An economic chasm separates the two countries sharing the island of Hispaniola. Until the mid-twentieth century, both had roughly the same GDP, but while the Dominican Republic (DR) has enjoyed decades of economic growth, Haiti’s economy has languished, crippled by political turmoil and natural disasters. Although both countries have roughly the same population—nearly 11 million—the DR’s economy is ten times bigger.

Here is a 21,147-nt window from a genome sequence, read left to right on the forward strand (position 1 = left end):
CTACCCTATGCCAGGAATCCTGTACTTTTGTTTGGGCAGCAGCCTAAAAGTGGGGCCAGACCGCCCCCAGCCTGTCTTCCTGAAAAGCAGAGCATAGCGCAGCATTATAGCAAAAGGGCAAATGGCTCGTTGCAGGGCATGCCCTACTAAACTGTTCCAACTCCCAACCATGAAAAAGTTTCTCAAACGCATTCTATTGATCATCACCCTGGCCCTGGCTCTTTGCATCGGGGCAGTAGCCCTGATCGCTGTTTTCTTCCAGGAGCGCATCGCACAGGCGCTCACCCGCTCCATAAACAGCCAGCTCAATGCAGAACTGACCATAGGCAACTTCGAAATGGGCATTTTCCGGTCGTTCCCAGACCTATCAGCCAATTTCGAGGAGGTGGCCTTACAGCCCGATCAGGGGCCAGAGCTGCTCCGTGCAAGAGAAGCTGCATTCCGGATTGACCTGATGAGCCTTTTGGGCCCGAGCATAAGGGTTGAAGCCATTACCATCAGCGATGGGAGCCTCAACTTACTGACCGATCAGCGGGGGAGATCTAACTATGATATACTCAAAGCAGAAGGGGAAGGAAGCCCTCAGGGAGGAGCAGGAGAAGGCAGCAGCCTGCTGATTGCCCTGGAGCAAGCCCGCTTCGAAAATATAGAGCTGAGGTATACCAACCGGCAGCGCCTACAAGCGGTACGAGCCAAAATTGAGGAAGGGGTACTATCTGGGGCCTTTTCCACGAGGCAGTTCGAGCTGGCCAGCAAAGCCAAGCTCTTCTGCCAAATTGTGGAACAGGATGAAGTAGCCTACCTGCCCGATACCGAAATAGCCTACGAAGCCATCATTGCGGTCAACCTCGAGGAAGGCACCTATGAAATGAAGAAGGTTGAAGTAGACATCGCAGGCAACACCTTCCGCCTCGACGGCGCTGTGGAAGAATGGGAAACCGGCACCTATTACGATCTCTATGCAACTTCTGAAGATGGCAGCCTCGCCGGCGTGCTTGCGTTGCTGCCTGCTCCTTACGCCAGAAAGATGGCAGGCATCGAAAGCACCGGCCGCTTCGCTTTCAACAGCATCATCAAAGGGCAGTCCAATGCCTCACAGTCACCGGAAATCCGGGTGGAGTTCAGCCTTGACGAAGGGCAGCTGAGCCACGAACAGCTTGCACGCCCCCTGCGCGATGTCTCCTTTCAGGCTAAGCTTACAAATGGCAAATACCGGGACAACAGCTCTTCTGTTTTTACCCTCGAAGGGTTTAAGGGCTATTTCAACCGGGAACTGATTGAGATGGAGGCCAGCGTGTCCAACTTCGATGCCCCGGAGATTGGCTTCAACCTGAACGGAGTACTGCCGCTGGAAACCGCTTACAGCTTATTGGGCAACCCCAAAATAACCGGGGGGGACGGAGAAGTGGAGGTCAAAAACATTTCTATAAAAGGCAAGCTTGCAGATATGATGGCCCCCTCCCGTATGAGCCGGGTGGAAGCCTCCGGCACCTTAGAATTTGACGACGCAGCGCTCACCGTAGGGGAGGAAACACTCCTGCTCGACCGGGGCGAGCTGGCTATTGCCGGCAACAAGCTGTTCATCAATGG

Largely uncontrolled cross-border trade highlights these differences, straining bilateral relations. Exports from the Dominican Republic worth hundreds of millions of dollars enter Haiti illegally each year, depriving the government of revenues needed to create jobs and provide basic services and stifling the growth of Haiti’s own agricultural and industrial sectors. Meanwhile, Haitians—unable to find employment, education, or health care at home—cross into the DR, swelling the country’s undocumented population.
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